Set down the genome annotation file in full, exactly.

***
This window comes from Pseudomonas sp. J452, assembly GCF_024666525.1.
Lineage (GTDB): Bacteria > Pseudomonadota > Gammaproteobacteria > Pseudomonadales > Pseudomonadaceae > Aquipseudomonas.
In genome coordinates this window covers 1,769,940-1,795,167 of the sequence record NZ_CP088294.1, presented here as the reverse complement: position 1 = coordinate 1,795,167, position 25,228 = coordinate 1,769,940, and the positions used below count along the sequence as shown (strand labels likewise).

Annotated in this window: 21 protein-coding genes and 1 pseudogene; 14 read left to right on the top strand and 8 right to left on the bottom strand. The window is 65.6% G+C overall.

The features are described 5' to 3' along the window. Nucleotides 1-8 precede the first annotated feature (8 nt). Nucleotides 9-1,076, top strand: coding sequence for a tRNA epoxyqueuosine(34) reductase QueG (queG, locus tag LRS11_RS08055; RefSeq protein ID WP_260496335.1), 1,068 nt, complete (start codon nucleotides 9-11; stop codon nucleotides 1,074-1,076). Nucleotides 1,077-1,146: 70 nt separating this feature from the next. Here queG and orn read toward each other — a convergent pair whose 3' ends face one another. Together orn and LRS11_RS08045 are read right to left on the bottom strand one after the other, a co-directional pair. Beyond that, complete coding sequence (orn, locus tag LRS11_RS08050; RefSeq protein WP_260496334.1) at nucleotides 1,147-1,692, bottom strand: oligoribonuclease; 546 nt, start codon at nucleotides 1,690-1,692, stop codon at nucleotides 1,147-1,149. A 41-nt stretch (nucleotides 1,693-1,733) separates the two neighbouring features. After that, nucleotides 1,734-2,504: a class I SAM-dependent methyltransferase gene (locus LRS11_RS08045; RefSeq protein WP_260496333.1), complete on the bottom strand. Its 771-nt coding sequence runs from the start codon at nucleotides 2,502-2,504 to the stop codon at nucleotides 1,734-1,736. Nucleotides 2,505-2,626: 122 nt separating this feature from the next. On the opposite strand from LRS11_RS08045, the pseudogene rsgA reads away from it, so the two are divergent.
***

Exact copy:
This window comes from Pseudomonas sp. J452, assembly GCF_024666525.1.
Lineage (GTDB): Bacteria > Pseudomonadota > Gammaproteobacteria > Pseudomonadales > Pseudomonadaceae > Aquipseudomonas.
In genome coordinates this window covers 1,769,940-1,795,167 of the sequence record NZ_CP088294.1, presented here as the reverse complement: position 1 = coordinate 1,795,167, position 25,228 = coordinate 1,769,940, and the positions used below count along the sequence as shown (strand labels likewise).

Annotated in this window: 21 protein-coding genes and 1 pseudogene; 14 read left to right on the top strand and 8 right to left on the bottom strand. The window is 65.6% G+C overall.

The features are described 5' to 3' along the window. Nucleotides 1-8 precede the first annotated feature (8 nt). Nucleotides 9-1,076, top strand: coding sequence for a tRNA epoxyqueuosine(34) reductase QueG (queG, locus tag LRS11_RS08055; RefSeq protein ID WP_260496335.1), 1,068 nt, complete (start codon nucleotides 9-11; stop codon nucleotides 1,074-1,076). Nucleotides 1,077-1,146: 70 nt separating this feature from the next. Here queG and orn read toward each other — a convergent pair whose 3' ends face one another. Together orn and LRS11_RS08045 are read right to left on the bottom strand one after the other, a co-directional pair. Beyond that, complete coding sequence (orn, locus tag LRS11_RS08050; RefSeq protein WP_260496334.1) at nucleotides 1,147-1,692, bottom strand: oligoribonuclease; 546 nt, start codon at nucleotides 1,690-1,692, stop codon at nucleotides 1,147-1,149. A 41-nt stretch (nucleotides 1,693-1,733) separates the two neighbouring features. After that, nucleotides 1,734-2,504: a class I SAM-dependent methyltransferase gene (locus LRS11_RS08045; RefSeq protein WP_260496333.1), complete on the bottom strand. Its 771-nt coding sequence runs from the start codon at nucleotides 2,502-2,504 to the stop codon at nucleotides 1,734-1,736. Nucleotides 2,505-2,626: 122 nt separating this feature from the next. On the opposite strand from LRS11_RS08045, the pseudogene rsgA reads away from it, so the two are divergent.